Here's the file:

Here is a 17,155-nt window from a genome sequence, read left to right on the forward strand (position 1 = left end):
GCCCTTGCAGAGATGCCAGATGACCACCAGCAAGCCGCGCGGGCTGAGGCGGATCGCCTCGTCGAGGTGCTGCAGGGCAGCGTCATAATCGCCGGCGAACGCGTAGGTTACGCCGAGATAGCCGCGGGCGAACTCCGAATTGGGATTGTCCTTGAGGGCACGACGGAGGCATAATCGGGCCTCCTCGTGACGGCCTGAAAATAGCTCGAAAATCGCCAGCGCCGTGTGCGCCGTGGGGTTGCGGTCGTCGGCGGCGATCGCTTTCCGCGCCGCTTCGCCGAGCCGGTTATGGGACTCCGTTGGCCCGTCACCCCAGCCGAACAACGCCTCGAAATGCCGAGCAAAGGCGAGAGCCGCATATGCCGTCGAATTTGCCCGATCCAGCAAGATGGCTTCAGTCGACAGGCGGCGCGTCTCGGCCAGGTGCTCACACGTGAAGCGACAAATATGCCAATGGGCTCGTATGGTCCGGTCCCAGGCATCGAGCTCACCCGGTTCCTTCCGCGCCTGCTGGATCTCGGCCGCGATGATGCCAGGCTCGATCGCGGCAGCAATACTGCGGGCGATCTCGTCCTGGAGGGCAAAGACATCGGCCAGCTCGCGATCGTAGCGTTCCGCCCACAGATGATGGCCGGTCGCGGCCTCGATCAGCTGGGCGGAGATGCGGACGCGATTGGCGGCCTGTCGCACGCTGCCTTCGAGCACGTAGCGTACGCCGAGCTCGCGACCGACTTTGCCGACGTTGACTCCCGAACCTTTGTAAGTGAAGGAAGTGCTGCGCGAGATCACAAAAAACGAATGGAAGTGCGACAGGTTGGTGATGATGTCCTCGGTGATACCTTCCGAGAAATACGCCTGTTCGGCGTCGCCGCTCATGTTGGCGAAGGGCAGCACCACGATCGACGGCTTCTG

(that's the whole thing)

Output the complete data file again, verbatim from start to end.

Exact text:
Here is a 17,155-nt window from a genome sequence, read left to right on the forward strand (position 1 = left end):
GCCCTTGCAGAGATGCCAGATGACCACCAGCAAGCCGCGCGGGCTGAGGCGGATCGCCTCGTCGAGGTGCTGCAGGGCAGCGTCATAATCGCCGGCGAACGCGTAGGTTACGCCGAGATAGCCGCGGGCGAACTCCGAATTGGGATTGTCCTTGAGGGCACGACGGAGGCATAATCGGGCCTCCTCGTGACGGCCTGAAAATAGCTCGAAAATCGCCAGCGCCGTGTGCGCCGTGGGGTTGCGGTCGTCGGCGGCGATCGCTTTCCGCGCCGCTTCGCCGAGCCGGTTATGGGACTCCGTTGGCCCGTCACCCCAGCCGAACAACGCCTCGAAATGCCGAGCAAAGGCGAGAGCCGCATATGCCGTCGAATTTGCCCGATCCAGCAAGATGGCTTCAGTCGACAGGCGGCGCGTCTCGGCCAGGTGCTCACACGTGAAGCGACAAATATGCCAATGGGCTCGTATGGTCCGGTCCCAGGCATCGAGCTCACCCGGTTCCTTCCGCGCCTGCTGGATCTCGGCCGCGATGATGCCAGGCTCGATCGCGGCAGCAATACTGCGGGCGATCTCGTCCTGGAGGGCAAAGACATCGGCCAGCTCGCGATCGTAGCGTTCCGCCCACAGATGATGGCCGGTCGCGGCCTCGATCAGCTGGGCGGAGATGCGGACGCGATTGGCGGCCTGTCGCACGCTGCCTTCGAGCACGTAGCGTACGCCGAGCTCGCGACCGACTTTGCCGACGTTGACTCCCGAACCTTTGTAAGTGAAGGAAGTGCTGCGCGAGATCACAAAAAACGAATGGAAGTGCGACAGGTTGGTGATGATGTCCTCGGTGATACCTTCCGAGAAATACGCCTGTTCGGCGTCGCCGCTCATGTTGGCGAAGGGCAGCACCACGATCGACGGCTTCTG